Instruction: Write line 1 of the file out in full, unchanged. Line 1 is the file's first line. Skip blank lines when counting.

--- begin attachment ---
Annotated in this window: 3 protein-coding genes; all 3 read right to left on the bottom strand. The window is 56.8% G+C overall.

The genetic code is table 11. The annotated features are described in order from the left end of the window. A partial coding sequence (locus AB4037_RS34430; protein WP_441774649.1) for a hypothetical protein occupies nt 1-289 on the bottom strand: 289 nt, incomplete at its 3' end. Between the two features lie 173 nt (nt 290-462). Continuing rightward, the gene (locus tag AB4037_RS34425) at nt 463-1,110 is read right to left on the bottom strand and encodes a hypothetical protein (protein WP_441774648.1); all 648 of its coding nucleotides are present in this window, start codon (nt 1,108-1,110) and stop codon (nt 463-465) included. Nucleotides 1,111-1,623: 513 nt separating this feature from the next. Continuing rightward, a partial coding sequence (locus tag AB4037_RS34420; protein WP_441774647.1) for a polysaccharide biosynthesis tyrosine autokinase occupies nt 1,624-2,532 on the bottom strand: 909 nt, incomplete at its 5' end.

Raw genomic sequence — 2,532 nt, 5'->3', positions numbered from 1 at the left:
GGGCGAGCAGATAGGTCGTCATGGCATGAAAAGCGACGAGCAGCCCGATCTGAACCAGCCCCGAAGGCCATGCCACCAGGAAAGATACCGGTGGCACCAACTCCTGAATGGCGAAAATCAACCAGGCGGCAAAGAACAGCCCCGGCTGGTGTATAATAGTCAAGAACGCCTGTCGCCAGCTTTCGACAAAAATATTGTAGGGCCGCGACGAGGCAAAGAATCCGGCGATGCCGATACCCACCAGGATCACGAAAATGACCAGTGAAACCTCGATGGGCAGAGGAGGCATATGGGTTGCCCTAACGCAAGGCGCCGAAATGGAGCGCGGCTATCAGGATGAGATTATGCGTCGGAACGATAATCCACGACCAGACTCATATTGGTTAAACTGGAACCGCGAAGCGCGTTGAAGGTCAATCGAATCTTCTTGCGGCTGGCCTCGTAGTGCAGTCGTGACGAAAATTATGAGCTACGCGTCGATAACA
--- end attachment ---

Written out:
Annotated in this window: 3 protein-coding genes; all 3 read right to left on the bottom strand. The window is 56.8% G+C overall.